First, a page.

Greenlight Capital’s David Einhorn likes gold. After all, gold is one of the investments that allowed his fund to buck the bear market trend, and rise 20.9% this year (so far).
During the Sohn Investment Conference, the money manager attempted to highlight gold’s necessity in every well-diversified financial plan.
Einhorn called out the Federal Reserve for claiming they’re actually in control, and able to manage the nation’s economic situation. In reality, the Fed’s primary tool to subdue inflation in the form of interest rate hikes is causing both the $30+ trillion national debt and the government’s annual budget deficit to worsen.
The Fed cannot really fight inflation, Einhorn said, without completely destroying the economy. Every bump in the Effective Federal Funds Rate results in billions of dollars of additional debt-service payments on the nation’s red ink every month. Einhorn concludes the Fed is mostly playing make-believe – doing the economic equivalent of the orchestra that played “Nearer My God To Thee” while the Titanic sank beneath the waves. The Fed’s job is to keep everyone calm for as long as possible before the panic really starts…
Einhorn believes the Federal Reserve will soon change its current, anti-inflation policy course and boost the money supply simply to keep the nation solvent.
As if this scenario didn’t already have “gold sets new records” all over it, Einhorn also expanded on the idea we’ve covered numerous times: that of central banks switching some of their U.S. dollar reserves for, more than likely, gold. This path will be expedited by the U.S. sanctioning Russia’s dollar assets, another point we’ve covered.
We know that Russia has relied on gold bullion to keep the ruble from going to zero. Einhorn expects this to be just the beginning of a global redefinition of not only gold but money itself:
The question is whether there’s enough gold to back the currency reserves. The answer is for the price of gold to go higher, perhaps much higher.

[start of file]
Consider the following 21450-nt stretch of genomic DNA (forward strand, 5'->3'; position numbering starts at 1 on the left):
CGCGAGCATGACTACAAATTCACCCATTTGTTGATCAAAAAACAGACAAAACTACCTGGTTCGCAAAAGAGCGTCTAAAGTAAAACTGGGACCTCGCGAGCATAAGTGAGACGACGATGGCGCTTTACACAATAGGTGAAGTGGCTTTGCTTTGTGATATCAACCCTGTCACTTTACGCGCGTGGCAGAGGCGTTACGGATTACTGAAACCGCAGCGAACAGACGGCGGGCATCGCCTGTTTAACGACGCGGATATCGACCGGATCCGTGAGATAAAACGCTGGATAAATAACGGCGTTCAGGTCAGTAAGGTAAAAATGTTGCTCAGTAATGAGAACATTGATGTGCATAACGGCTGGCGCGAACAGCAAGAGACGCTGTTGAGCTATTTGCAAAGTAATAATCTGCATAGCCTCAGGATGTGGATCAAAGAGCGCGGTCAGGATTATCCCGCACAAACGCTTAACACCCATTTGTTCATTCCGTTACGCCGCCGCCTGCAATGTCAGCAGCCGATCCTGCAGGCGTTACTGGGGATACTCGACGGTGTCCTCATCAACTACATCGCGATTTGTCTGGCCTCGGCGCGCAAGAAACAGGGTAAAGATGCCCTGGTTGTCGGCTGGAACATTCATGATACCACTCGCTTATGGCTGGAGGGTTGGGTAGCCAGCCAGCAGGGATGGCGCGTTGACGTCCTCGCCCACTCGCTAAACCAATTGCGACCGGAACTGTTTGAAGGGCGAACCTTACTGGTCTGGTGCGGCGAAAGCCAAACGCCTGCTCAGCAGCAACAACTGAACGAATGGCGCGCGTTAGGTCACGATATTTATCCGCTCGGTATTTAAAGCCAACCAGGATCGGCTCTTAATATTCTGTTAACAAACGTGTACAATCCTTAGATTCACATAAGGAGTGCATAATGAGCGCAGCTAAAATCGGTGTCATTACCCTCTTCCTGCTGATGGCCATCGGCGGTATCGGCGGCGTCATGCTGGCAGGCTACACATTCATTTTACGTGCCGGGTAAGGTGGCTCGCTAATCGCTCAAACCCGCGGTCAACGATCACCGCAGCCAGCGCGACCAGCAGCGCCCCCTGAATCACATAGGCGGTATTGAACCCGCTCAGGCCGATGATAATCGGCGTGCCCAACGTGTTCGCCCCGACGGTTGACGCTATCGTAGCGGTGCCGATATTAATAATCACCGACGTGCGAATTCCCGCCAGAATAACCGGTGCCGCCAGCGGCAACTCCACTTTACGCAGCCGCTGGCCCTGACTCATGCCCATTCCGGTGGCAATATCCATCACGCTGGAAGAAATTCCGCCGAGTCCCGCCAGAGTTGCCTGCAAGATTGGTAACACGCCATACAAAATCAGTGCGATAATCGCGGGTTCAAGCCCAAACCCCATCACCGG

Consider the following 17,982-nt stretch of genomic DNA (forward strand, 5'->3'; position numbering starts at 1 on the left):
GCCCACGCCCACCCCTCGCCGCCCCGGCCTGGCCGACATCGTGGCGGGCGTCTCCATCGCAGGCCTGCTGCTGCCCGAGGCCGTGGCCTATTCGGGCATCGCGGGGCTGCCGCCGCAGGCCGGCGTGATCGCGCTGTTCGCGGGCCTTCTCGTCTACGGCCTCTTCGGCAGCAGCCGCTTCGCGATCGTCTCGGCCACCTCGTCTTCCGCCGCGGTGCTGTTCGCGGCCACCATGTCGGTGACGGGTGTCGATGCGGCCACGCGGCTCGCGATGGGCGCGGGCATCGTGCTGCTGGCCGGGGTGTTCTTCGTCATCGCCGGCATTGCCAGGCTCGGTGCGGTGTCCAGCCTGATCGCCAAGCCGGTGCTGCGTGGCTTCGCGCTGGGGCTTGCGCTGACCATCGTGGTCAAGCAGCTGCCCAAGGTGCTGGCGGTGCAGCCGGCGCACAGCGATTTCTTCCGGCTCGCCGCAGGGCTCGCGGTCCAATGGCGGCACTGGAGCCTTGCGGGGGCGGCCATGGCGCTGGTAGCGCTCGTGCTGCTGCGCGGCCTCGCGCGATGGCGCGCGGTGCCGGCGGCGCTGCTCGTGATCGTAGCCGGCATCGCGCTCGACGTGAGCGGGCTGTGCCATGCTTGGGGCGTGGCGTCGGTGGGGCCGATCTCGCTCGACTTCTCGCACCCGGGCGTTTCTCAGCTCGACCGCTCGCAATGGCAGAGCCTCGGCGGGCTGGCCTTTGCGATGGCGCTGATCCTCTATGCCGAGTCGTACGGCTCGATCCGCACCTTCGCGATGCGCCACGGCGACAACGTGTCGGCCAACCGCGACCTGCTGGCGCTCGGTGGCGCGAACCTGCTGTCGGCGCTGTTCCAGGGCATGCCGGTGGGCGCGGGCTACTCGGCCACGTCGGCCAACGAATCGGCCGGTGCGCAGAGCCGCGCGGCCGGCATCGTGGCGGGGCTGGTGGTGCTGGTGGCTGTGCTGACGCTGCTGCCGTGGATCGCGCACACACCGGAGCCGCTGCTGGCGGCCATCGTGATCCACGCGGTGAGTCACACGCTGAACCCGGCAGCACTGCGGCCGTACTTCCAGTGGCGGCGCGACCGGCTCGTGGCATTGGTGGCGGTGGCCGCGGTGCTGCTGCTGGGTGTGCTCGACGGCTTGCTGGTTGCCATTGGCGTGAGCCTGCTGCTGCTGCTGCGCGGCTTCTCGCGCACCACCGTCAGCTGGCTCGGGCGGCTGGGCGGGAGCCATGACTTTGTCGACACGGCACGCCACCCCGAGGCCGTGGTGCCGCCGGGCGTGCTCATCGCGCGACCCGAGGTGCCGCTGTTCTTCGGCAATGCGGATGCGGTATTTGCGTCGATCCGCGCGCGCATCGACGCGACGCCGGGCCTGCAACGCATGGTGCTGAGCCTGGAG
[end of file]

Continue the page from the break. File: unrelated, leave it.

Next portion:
Wars are long, but their consequences are much longer (even for gold)
It can be said that the longer a war goes on, the greater its long-term effects. A war that lasts for a few years can take decades to remedy even just to an extent. As recently seen on Investing.com, we’re just three months into the Russia-Ukraine war – and most of the West is feeling the effects of this so-called “conflict east of Europe.”
Certainly, the most impacted are the victims themselves. Then we get to the country being invaded, Ukraine, whose infrastructure has taken a $100 billion hit. Millions have fled the country, paving way for a refugee crisis that could destabilize the Eurozone further. And these are only the primary effects.
The secondary effects come in the form of a global food and energy supply crisis. Russia and Ukraine are, or were, major agricultural exporters. Ukraine was a main global supplier of numerous agricultural goods, while Russia of gas and oil.
We can think of global consequences as third-order effects of the conflict. We see renewed hostility between the West and many nations traditionally allied with Russia. Russia, a large nation full of people who want nothing to do with the conflict, will be similarly destabilized and lose its position on the global stage. Russia may be forced into a junior partnership with China to survive economically.
So what does this mean for gold? Inflationary pressures abound and global growth forecasts are being cut. There are increasing expectations of an overhaul of global supply chains. Exactly what this means isn’t clear, but we don’t expect it will result in cheaper goods. The European Central Bank might be forced down the same ill-advised path that the Fed is on right now – or the opposite, choosing hyperinflation over stagflation.
Any one of these is good news for gold’s price. Together, they form a buffet of uncertainties that are already driving huge cash flows into safe-haven assets. Considering how bonds are performing year-to-date, an awful lot of that cash will get converted into gold.2022, Featured, federal reserve, gold as investment, inflation